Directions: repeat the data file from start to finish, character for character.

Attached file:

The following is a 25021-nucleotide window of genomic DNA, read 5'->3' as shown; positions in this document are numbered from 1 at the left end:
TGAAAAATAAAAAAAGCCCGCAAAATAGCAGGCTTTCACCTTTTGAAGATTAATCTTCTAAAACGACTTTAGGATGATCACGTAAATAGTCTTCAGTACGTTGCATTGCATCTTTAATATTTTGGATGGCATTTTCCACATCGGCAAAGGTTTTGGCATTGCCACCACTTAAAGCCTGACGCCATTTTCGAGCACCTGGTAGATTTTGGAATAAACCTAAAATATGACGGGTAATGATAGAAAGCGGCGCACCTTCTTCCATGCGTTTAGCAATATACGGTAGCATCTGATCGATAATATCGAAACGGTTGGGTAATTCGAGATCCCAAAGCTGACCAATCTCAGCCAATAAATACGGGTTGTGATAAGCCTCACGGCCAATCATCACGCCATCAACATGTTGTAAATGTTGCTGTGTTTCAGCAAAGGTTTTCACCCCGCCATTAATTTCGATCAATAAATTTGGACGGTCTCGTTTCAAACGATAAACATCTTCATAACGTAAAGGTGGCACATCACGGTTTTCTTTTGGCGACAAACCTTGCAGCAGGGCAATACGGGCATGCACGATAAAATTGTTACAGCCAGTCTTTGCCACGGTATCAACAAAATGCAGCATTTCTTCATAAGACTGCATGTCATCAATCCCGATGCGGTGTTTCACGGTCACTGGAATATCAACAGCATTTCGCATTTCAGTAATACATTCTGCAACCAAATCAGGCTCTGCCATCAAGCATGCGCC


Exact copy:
The following is a 25021-nucleotide window of genomic DNA, read 5'->3' as shown; positions in this document are numbered from 1 at the left end:
TGAAAAATAAAAAAAGCCCGCAAAATAGCAGGCTTTCACCTTTTGAAGATTAATCTTCTAAAACGACTTTAGGATGATCACGTAAATAGTCTTCAGTACGTTGCATTGCATCTTTAATATTTTGGATGGCATTTTCCACATCGGCAAAGGTTTTGGCATTGCCACCACTTAAAGCCTGACGCCATTTTCGAGCACCTGGTAGATTTTGGAATAAACCTAAAATATGACGGGTAATGATAGAAAGCGGCGCACCTTCTTCCATGCGTTTAGCAATATACGGTAGCATCTGATCGATAATATCGAAACGGTTGGGTAATTCGAGATCCCAAAGCTGACCAATCTCAGCCAATAAATACGGGTTGTGATAAGCCTCACGGCCAATCATCACGCCATCAACATGTTGTAAATGTTGCTGTGTTTCAGCAAAGGTTTTCACCCCGCCATTAATTTCGATCAATAAATTTGGACGGTCTCGTTTCAAACGATAAACATCTTCATAACGTAAAGGTGGCACATCACGGTTTTCTTTTGGCGACAAACCTTGCAGCAGGGCAATACGGGCATGCACGATAAAATTGTTACAGCCAGTCTTTGCCACGGTATCAACAAAATGCAGCATTTCTTCATAAGACTGCATGTCATCAATCCCGATGCGGTGTTTCACGGTCACTGGAATATCAACAGCATTTCGCATTTCAGTAATACATTCTGCAACCAAATCAGGCTCTGCCATCAAGCATGCGCC